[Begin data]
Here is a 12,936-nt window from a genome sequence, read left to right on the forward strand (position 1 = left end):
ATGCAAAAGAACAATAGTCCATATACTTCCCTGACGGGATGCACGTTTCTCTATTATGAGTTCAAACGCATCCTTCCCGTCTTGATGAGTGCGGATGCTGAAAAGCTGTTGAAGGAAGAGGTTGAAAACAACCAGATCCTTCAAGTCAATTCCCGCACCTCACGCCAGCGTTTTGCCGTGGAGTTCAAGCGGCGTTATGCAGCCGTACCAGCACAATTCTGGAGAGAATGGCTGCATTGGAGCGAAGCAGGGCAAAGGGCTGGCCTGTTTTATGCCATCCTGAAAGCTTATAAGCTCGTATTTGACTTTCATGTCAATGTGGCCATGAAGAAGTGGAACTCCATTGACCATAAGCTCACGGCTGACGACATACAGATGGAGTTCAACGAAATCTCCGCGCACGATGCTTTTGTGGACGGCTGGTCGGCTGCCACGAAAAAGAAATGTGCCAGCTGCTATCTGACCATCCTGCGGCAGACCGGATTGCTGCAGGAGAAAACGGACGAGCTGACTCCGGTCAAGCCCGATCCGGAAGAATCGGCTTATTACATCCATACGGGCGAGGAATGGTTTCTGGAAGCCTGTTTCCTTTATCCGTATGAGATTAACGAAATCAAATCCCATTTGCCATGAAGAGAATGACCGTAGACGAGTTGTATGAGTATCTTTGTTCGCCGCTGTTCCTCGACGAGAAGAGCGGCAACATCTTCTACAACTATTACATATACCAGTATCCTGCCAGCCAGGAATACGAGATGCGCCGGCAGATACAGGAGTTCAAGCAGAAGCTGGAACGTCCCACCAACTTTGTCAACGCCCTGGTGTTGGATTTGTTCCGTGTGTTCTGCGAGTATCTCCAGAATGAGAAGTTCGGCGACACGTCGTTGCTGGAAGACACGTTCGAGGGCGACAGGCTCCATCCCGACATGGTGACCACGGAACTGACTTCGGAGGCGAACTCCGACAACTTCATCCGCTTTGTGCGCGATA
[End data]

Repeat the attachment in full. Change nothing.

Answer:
Here is a 12,936-nt window from a genome sequence, read left to right on the forward strand (position 1 = left end):
ATGCAAAAGAACAATAGTCCATATACTTCCCTGACGGGATGCACGTTTCTCTATTATGAGTTCAAACGCATCCTTCCCGTCTTGATGAGTGCGGATGCTGAAAAGCTGTTGAAGGAAGAGGTTGAAAACAACCAGATCCTTCAAGTCAATTCCCGCACCTCACGCCAGCGTTTTGCCGTGGAGTTCAAGCGGCGTTATGCAGCCGTACCAGCACAATTCTGGAGAGAATGGCTGCATTGGAGCGAAGCAGGGCAAAGGGCTGGCCTGTTTTATGCCATCCTGAAAGCTTATAAGCTCGTATTTGACTTTCATGTCAATGTGGCCATGAAGAAGTGGAACTCCATTGACCATAAGCTCACGGCTGACGACATACAGATGGAGTTCAACGAAATCTCCGCGCACGATGCTTTTGTGGACGGCTGGTCGGCTGCCACGAAAAAGAAATGTGCCAGCTGCTATCTGACCATCCTGCGGCAGACCGGATTGCTGCAGGAGAAAACGGACGAGCTGACTCCGGTCAAGCCCGATCCGGAAGAATCGGCTTATTACATCCATACGGGCGAGGAATGGTTTCTGGAAGCCTGTTTCCTTTATCCGTATGAGATTAACGAAATCAAATCCCATTTGCCATGAAGAGAATGACCGTAGACGAGTTGTATGAGTATCTTTGTTCGCCGCTGTTCCTCGACGAGAAGAGCGGCAACATCTTCTACAACTATTACATATACCAGTATCCTGCCAGCCAGGAATACGAGATGCGCCGGCAGATACAGGAGTTCAAGCAGAAGCTGGAACGTCCCACCAACTTTGTCAACGCCCTGGTGTTGGATTTGTTCCGTGTGTTCTGCGAGTATCTCCAGAATGAGAAGTTCGGCGACACGTCGTTGCTGGAAGACACGTTCGAGGGCGACAGGCTCCATCCCGACATGGTGACCACGGAACTGACTTCGGAGGCGAACTCCGACAACTTCATCCGCTTTGTGCGCGATA